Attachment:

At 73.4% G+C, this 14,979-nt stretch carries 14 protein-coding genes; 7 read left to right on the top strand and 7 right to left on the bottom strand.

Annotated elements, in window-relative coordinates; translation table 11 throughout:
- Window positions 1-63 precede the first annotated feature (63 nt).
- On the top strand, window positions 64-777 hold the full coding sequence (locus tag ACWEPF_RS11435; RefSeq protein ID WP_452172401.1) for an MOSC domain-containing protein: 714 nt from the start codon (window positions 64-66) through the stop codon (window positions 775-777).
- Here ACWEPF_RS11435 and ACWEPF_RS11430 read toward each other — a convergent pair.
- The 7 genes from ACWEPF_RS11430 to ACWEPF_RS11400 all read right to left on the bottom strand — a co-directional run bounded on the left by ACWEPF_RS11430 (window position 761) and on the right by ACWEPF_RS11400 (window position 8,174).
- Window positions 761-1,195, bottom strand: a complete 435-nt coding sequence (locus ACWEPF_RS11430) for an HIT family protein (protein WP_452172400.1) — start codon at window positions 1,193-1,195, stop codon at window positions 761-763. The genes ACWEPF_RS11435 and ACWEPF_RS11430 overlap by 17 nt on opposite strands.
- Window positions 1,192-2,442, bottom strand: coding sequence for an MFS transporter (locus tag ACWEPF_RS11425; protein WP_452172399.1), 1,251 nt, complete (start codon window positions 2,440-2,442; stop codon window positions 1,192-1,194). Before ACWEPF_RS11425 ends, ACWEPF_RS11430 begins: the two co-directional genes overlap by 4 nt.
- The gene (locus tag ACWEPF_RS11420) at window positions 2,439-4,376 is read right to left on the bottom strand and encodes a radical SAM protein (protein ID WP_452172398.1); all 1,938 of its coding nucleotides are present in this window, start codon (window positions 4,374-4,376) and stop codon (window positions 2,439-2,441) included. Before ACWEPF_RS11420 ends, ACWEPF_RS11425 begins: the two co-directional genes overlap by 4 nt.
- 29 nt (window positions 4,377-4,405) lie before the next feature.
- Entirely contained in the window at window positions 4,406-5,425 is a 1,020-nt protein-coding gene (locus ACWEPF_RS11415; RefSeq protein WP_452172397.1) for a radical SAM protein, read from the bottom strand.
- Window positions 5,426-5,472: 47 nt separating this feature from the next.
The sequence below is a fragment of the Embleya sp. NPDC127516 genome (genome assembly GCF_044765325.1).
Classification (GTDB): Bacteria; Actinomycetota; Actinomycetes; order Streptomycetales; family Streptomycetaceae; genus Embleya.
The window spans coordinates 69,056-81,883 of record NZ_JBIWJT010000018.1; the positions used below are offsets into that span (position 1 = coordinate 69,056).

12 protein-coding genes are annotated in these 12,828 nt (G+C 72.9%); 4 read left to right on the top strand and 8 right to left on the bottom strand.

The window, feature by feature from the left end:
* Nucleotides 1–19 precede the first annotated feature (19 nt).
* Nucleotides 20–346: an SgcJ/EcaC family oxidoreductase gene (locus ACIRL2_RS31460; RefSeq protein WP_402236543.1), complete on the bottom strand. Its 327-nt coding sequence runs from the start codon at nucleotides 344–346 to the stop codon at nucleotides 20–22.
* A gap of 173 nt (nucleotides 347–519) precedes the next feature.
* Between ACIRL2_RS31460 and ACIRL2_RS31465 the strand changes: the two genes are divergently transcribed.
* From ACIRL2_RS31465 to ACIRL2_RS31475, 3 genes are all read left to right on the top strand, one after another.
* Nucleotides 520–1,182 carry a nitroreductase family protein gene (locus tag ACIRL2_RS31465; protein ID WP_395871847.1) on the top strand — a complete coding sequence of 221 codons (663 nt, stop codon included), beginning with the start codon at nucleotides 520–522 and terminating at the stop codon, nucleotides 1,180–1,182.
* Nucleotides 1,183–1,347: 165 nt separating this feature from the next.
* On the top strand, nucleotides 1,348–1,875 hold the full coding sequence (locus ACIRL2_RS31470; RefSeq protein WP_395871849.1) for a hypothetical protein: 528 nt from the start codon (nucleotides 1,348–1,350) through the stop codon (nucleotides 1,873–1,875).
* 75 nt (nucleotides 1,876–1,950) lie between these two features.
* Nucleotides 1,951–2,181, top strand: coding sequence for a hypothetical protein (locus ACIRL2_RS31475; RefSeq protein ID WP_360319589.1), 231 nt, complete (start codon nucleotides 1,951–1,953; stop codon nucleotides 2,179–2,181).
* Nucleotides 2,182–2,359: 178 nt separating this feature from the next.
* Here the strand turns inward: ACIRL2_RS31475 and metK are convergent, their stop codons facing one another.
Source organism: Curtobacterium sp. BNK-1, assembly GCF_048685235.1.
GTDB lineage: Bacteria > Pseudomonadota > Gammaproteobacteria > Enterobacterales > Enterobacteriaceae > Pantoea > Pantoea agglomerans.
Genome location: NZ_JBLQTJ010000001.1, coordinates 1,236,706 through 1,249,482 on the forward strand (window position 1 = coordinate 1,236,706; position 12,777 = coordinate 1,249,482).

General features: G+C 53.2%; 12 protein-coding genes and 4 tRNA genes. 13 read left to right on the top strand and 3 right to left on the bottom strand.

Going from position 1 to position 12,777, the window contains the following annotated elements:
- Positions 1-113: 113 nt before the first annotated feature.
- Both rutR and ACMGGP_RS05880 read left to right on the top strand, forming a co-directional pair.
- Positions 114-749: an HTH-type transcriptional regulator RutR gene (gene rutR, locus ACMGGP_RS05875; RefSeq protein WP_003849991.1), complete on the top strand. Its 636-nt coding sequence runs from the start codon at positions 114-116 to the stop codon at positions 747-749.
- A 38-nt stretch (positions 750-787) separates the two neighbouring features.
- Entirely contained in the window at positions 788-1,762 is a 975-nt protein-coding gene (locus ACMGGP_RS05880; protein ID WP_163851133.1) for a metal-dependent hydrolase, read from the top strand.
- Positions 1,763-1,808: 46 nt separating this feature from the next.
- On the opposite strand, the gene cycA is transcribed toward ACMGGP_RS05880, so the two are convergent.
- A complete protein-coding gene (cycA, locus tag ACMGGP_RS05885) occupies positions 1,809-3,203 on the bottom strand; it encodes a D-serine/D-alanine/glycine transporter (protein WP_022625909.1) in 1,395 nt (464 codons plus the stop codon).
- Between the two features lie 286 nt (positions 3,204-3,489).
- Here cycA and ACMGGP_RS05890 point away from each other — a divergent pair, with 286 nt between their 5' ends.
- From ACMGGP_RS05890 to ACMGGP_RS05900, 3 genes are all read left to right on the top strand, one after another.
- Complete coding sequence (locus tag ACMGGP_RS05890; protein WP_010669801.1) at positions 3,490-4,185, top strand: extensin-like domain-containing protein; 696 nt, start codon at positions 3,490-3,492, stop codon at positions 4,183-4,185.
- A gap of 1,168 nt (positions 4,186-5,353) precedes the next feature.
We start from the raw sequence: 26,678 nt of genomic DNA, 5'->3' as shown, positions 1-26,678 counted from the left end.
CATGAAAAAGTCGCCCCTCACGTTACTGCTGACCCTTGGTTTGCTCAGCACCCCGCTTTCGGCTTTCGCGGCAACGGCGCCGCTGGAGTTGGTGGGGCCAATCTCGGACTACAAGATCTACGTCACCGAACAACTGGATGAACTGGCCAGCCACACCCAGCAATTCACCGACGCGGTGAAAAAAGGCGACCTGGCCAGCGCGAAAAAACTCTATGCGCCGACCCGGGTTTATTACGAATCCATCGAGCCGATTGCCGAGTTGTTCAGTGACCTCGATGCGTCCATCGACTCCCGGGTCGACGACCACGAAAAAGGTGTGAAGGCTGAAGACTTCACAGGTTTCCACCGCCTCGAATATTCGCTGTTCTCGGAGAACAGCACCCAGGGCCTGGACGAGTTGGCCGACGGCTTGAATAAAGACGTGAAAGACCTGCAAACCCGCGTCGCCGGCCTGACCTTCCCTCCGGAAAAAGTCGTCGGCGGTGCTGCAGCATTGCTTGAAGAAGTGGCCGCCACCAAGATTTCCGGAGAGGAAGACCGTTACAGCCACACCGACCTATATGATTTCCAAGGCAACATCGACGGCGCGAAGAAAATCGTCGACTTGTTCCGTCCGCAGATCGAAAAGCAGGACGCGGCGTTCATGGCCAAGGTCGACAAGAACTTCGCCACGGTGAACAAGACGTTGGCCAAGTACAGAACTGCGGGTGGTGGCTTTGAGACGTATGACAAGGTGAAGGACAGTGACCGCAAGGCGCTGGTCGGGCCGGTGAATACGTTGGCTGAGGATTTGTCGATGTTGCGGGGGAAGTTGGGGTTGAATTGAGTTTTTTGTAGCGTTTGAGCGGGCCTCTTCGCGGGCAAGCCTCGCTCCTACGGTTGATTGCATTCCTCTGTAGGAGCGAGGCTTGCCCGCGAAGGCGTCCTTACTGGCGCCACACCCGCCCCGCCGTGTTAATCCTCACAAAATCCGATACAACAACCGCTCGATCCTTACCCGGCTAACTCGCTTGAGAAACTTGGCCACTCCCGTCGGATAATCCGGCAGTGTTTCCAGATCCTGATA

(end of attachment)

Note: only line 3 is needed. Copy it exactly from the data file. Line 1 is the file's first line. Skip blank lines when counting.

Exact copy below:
- Window positions 1-63 precede the first annotated feature (63 nt).